Finished Objects: Wheels spinning, Needles Clicking

I finished up spinning the 16ounces of llama fiber I began working on last month. Love It! It’s a little late in the season to start a project with it so I have decided to store it for later.

I really want to start working on plant fibers now for spring. We’ll see. I still have about 8oz of the golden merino left to spin lace-weight on my Kromski Symphony. Hopefully I can finish it soon. It has been on the wheel forever, like literally years.

I washed up the skeins that were recycled from some ugly knitted projects I made years ago and never wore. The skeins were hung to dry on a drying rack placed in my bathtub. They are now packed away awaiting a second chance at becoming something nice to wear.

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Hand Spun yarn skeins and sweater drying on a rack in the bathtub

I finished my Diminishing Rib Cardigan from Interweave Knits Spring 2009 cover and I like it. I kind of haphazardly spun and chain-plied that roving maybe 8 years ago and packed it away thinking I didn’t like it only to fall in love after it was knit up. I believe it is Ashland Bay merino top in the rose colorway. Sometimes it’s hard to perceive how a yarn will look once it is knitted, crocheted, or woven.

The pattern did not call for a closure however I chose to crochet two pairs of ties on it. I also stabilized the neckline with  2 rows of chains stitches. I am not sure if I did the tubular cast-on correctly but it made the neckline more stretchy than I wanted. This is my first handspun garment. I’m pretty happy with the result.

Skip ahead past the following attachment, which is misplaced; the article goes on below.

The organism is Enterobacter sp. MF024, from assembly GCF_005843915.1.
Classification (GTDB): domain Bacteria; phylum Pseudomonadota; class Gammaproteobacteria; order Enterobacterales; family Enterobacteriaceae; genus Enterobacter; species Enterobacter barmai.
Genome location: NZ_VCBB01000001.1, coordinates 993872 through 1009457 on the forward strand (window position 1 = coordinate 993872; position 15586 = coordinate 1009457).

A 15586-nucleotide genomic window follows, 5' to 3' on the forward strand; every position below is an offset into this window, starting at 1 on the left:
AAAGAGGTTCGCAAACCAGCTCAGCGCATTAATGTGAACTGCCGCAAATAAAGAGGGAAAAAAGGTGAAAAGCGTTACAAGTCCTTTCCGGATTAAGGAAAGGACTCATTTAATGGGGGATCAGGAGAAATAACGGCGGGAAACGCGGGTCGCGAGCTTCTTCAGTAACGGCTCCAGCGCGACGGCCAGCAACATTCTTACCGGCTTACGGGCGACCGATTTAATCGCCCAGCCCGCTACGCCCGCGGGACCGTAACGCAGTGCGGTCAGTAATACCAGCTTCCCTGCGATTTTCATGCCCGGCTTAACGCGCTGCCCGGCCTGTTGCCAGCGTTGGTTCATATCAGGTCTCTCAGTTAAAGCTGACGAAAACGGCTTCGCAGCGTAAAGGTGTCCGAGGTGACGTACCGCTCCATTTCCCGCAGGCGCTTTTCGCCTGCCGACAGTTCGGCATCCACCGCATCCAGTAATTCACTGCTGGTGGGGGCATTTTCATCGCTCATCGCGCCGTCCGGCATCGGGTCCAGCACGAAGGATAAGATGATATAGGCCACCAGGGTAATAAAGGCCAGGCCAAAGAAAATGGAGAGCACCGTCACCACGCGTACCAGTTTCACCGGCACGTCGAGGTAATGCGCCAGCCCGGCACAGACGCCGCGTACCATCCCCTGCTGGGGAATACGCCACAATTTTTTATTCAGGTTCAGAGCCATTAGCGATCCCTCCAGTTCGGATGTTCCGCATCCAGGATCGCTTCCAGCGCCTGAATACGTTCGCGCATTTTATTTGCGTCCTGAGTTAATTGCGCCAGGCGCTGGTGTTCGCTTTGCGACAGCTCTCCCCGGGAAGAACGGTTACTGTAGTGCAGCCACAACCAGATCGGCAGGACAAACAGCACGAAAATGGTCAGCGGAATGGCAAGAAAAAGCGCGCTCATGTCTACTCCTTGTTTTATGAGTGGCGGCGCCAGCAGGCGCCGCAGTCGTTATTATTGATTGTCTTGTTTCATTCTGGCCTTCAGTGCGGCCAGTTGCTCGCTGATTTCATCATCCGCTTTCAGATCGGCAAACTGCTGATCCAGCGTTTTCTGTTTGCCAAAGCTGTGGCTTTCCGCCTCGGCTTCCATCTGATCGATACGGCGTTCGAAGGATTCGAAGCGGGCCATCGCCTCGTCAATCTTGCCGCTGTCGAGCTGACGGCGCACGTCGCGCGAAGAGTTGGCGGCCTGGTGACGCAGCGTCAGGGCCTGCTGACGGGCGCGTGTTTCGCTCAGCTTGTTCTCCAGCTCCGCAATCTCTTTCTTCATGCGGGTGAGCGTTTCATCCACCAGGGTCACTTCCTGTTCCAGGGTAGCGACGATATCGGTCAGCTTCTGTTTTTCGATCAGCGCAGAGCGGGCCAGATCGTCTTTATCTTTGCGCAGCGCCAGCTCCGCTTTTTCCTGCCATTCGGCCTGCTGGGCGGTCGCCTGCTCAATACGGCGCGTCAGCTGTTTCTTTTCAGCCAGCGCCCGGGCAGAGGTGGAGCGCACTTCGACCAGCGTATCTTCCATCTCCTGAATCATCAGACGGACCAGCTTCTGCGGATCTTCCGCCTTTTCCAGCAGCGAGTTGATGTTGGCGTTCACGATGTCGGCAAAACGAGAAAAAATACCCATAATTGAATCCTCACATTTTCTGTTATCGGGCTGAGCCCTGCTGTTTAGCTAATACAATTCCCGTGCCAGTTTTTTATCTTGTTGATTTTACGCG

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Diminishing Rib Cardigan made from handspun merino yarn

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I had not finished spinning my llama roving yet but I wanted to make another winter item. I had  2 skeins of  bulky Noro Kochoran yarn in the color #65 that I bought at a local yarn shop liquidation sale. The yarn was hard on my hands. It was difficult to slide on my needles (Knit Picks nickel plated circulars in size 8). Kochoran has angora bunny in it. It shed a lot as I worked with it however I think that has resolved itself now that it’s knit up. I should have went up to a size 9 as recommended on the yarn label. ouch.  I alternated it with some chain-plied handspun natural white cormo yarn.